Former Air Force officer Wilcox (Wings of Fury, 1997, etc.) depicts the aerial teamwork and harrowing exploits of the Navy’s Black Aces squadron during the 1999 air war over Kosovo.
Fighter pilots in modern warfare need tactical savvy as well as bravery, the author reminds us in this insider’s account. Interviewing pilots aboard the aircraft carrier USS Roosevelt as the Kosovo conflict was winding down, he learned that many of the Navy’s young pilots began their tour without the type of combat experience necessary to face the sophisticated armaments of an ex-Soviet bloc country. According to Wilcox, this lack of experience confronted the Black Aces with two initial problems: young pilots failed to use their equipment properly in the heat of battle, and naval planners had no effective plan for engaging Serbian ground combat forces. His interviews clearly chronicle how the pilots quickly developed techniques for dodging surface-to-air missiles while simultaneously raining smart bombs upon strategic Serbian command posts. The narrative also captures the naval officers’ innovative solution for acquiring timely intelligence about well-camouflaged and highly mobile ground forces: right before an air strike, they sent out dangerous low-altitude missions with state-of-the-art imaging systems. As interesting as the author makes the Kosovo air campaign’s history sound, he grips the reader most with his portrayal of the close-knit community of fighter pilots. By the time Wilcox describes the Black Aces’ successful decimation of enemy armored columns at the campaign’s end, he has transformed the aviators from Top Gun clones into brave individuals overcoming tremendous challenges.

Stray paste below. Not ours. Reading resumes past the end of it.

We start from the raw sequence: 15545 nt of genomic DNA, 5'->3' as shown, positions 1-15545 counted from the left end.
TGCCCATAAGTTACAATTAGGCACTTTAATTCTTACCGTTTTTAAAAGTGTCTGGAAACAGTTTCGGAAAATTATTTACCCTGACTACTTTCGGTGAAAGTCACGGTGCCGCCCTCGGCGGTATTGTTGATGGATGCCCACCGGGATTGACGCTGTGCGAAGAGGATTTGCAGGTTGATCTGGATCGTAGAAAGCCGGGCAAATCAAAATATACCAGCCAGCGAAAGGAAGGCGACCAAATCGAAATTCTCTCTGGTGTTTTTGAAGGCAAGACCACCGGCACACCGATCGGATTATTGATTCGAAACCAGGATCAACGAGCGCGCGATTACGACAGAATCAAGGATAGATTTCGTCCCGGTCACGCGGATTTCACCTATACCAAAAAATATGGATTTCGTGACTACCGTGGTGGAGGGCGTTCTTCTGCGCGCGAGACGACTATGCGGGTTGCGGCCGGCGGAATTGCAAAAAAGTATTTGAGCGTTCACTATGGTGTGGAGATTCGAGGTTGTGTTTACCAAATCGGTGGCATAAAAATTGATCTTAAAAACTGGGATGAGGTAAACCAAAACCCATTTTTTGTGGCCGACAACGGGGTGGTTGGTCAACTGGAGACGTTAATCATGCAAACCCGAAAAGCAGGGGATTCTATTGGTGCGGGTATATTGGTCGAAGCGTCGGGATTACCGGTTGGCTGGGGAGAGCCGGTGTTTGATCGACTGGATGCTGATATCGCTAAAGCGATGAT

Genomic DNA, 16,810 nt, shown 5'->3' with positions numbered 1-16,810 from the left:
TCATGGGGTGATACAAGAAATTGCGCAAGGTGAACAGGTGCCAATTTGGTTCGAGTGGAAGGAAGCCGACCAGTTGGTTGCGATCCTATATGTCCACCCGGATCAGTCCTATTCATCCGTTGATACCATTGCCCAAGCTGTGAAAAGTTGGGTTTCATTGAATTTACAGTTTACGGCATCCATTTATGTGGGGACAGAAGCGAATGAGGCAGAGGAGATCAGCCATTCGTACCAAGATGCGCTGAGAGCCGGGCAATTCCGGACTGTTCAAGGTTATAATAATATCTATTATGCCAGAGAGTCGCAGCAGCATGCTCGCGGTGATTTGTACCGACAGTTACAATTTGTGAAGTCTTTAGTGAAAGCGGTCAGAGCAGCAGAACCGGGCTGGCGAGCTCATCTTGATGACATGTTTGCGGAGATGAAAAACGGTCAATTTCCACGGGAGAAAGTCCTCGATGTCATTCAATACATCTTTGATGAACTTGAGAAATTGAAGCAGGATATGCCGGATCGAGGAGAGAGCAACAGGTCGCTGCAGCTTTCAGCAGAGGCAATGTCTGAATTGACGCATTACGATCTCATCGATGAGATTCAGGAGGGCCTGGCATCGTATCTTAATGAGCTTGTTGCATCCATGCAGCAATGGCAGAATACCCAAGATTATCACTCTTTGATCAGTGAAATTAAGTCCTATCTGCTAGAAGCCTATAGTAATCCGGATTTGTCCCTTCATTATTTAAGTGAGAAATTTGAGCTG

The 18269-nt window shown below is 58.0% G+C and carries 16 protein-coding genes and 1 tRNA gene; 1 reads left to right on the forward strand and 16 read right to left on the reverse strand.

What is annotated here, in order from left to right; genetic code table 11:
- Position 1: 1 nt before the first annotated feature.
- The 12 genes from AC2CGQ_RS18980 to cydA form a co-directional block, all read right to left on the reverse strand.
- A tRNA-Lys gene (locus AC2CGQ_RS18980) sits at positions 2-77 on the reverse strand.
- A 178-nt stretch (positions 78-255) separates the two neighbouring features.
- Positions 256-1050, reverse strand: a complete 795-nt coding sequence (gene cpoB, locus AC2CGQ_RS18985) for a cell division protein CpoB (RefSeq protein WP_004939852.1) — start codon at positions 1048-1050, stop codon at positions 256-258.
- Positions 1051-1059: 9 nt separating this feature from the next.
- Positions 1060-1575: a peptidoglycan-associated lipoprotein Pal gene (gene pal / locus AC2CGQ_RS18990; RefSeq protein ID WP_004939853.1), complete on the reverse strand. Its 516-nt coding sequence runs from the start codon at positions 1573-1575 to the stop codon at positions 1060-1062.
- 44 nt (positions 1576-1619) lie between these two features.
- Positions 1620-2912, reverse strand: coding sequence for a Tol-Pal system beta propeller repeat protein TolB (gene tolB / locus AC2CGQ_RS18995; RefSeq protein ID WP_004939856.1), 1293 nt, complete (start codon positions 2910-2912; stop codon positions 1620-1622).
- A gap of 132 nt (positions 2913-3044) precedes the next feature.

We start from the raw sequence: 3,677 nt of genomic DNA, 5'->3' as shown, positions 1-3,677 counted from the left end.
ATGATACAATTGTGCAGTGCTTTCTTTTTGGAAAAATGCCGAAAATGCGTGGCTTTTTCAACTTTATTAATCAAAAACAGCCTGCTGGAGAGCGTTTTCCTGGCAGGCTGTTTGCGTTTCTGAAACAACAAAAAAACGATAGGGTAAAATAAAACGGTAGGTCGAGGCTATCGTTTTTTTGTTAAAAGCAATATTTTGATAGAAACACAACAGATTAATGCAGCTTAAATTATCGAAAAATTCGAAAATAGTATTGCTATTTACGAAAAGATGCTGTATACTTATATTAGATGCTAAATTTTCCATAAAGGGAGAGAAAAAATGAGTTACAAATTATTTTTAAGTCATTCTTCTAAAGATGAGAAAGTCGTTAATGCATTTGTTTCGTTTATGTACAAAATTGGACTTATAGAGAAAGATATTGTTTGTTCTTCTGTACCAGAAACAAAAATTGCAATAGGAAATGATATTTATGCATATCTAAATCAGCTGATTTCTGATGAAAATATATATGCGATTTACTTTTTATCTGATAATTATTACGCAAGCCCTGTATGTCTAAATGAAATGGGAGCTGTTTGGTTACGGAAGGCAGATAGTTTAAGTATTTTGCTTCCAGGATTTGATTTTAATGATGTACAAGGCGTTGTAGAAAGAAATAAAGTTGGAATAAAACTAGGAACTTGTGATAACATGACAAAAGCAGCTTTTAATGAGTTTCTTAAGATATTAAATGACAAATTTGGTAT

Action-packed descriptions of modern air combat combined with detailed tactical analysis: an intriguing account for general readers as well as valuable for military specialists.